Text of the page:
I don't the mrs is gonna like only being able to us ethe kitchen sockets after 11pm :)
     
  8. ericmark

    ericmark

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    For a ring final we take design current for circuit Ib as being 26 amp, there is no regulations or rules saying this should be the case, however that is how we arrive at 106 meters of cable being maximum for a ring final and it assumes 20 amp at central point and 12 amp even distributed on the ring final.

    Applying the same to a radial even a 16 amp one, we end up with 16 amp at end of run, we end up with a maximum length of 43 meters, so it is 86 v 106 meters if you can find a centre point, move to 20 amp and looking at 32 meters, so much is dependent on the loop impedance reading at centre of the existing ring.

    So 0.93Ω more than Ze is the limit to be within the volt drop limit, so with Ze at 0.35Ω looking at line - neutral impedance of 1.32Ω so first hurdle is have you got the test equipment to measure 1.32Ω? If no then really a non starter.

    But my kitchen I have two cup boilers I use to make coffee, slightly different sizes my wife does not like big cups, so that is 24 amp every time the adverts come on as I go to make coffee, the question is would a 16A RCBO allow me to do that? If not I want a ring with a 32A RCBO.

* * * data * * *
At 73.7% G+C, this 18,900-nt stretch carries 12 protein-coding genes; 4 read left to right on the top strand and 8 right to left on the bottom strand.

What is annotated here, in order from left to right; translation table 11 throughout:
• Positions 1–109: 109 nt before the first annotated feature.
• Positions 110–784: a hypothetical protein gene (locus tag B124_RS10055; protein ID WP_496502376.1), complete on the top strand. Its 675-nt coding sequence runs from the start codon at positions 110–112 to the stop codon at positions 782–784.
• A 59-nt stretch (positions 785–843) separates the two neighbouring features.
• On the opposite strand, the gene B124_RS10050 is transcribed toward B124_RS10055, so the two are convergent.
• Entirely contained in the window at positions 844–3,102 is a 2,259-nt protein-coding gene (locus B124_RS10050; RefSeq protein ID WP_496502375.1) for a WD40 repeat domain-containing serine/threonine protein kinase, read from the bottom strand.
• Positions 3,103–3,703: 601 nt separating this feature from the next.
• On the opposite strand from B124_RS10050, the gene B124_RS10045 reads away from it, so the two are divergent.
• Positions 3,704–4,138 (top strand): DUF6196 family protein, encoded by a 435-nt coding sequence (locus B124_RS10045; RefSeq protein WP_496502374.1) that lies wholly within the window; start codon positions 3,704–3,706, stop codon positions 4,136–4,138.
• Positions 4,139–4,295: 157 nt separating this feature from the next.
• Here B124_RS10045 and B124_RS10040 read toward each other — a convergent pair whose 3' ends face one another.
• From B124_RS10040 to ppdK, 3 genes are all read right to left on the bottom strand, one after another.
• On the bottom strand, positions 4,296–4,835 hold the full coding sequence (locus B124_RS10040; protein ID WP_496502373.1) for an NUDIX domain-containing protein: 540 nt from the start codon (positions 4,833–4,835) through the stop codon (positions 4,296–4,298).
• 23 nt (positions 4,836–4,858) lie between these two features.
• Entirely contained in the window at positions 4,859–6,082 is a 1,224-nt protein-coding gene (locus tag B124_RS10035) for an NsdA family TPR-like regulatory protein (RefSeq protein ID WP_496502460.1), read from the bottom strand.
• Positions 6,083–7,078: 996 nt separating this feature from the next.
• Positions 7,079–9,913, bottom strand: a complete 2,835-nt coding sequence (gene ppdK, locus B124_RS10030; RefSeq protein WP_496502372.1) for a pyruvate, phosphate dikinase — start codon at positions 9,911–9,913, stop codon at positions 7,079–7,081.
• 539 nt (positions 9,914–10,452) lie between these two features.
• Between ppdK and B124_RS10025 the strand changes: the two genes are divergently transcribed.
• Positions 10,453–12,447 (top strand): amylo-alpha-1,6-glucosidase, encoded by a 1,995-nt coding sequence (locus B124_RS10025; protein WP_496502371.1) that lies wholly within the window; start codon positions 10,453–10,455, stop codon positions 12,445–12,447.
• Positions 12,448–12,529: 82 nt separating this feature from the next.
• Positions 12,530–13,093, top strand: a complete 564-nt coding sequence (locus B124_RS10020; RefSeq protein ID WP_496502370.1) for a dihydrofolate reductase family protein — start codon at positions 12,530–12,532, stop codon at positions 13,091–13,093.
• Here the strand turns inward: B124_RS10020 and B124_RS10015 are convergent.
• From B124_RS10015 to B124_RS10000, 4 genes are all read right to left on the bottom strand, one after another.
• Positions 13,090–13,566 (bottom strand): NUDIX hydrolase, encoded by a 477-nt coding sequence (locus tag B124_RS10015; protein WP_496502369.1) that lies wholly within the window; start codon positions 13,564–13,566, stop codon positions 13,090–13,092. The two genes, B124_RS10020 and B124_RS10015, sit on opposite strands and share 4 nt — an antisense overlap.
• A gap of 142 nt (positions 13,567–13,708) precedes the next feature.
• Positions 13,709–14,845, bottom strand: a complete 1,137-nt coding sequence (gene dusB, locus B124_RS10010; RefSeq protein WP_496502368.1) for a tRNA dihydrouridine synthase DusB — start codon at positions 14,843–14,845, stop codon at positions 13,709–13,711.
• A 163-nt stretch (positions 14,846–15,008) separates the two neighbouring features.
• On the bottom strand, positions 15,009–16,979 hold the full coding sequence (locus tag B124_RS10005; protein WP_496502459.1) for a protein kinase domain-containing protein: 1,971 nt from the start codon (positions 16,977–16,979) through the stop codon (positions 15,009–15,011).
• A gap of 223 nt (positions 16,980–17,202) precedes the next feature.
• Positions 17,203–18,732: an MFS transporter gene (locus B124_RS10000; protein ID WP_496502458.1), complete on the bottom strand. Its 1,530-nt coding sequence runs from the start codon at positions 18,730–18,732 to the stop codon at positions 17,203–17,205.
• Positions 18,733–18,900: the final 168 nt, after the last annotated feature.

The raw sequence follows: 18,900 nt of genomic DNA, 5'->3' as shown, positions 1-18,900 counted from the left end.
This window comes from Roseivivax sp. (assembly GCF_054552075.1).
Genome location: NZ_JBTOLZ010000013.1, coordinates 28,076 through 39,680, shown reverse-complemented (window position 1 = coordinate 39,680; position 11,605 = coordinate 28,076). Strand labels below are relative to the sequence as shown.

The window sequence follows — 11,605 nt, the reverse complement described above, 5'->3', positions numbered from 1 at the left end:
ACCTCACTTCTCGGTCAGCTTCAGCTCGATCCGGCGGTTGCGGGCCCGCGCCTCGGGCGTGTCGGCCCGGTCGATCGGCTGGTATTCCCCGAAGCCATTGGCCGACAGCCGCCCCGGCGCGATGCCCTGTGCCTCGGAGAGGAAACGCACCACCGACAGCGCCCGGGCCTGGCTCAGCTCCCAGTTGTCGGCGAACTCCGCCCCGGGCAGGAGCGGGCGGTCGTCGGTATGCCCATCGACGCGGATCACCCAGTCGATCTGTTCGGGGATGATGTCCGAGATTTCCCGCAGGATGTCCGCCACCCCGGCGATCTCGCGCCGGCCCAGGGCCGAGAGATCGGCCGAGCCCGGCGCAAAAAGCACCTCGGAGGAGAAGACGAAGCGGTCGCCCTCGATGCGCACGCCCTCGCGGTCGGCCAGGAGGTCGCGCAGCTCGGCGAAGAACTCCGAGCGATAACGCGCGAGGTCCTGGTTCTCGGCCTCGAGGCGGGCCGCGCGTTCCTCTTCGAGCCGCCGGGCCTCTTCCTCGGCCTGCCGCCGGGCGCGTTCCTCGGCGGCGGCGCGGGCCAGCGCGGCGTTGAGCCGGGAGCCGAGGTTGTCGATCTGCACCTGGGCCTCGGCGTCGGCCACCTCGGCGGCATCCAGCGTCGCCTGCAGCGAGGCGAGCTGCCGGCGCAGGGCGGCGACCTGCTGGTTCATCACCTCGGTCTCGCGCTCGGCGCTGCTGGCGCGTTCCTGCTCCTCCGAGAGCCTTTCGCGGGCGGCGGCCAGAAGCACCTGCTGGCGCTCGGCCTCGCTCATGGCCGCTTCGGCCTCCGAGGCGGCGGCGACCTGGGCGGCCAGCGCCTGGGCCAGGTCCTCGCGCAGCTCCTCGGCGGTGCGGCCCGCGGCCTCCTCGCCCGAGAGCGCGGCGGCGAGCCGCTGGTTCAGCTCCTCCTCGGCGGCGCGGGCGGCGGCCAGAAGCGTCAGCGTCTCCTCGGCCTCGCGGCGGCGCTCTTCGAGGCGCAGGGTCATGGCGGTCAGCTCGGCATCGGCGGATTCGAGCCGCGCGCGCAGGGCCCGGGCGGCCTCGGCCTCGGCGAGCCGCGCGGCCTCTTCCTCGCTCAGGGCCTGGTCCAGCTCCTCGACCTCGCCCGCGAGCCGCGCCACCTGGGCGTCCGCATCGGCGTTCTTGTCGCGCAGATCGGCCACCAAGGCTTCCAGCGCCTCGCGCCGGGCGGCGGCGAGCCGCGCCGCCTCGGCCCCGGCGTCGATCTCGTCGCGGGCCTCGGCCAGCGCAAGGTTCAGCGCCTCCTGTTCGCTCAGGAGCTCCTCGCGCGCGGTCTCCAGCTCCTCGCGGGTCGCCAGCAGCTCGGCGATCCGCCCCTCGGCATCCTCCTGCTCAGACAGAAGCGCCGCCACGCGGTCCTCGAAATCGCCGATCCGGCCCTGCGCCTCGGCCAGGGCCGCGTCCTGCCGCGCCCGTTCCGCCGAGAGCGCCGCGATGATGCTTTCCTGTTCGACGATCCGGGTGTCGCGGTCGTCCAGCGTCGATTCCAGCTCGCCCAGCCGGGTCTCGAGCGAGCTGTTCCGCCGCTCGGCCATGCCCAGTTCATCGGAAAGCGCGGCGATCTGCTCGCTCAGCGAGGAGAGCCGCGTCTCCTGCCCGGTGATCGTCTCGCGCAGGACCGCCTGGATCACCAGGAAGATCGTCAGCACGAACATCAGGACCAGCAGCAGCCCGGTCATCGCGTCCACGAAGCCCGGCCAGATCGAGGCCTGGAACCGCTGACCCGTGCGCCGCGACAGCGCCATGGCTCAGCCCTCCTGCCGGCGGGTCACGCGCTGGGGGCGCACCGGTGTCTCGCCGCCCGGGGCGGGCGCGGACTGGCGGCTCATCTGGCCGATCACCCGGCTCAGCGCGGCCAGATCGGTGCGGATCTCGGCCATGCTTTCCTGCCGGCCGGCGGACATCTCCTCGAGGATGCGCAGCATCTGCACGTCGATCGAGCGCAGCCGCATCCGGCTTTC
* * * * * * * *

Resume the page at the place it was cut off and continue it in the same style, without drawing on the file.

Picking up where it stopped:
As to a RCD and MCB been there done that and had to go out in snow to reset RCD no thanks don't what that again.
     
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  9. JohnW2

    JohnW2

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    Can you help me to understand that arithmetic - in particular the 86m (presumably 2 x 43m) and the 32m?

    If one uses the convention (for VD calculations) for a ring final of assuming that five-eighths of the total (20A out of 32A) will be at the furthest ("mid") point of a circuit, with the rest distributed along the length of the circuit, then why not do the same for a radial - hence assuming 10A at the end of a 16A radial or 12.5A at the end of a 20A radial (in both cases with the remainder distributed along the circuit)?

    In any event, as I always say, unless you can think of any loads whose "safe functioning would be impaired" by a low supply voltage, there is no requirement in BS7671 for the VD in a circuit to below any particular figure..

    Kind Regards, John
     
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  11. ericmark

    ericmark

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    Quite a long time ago I built myself a calculator
    Volt drop.jpg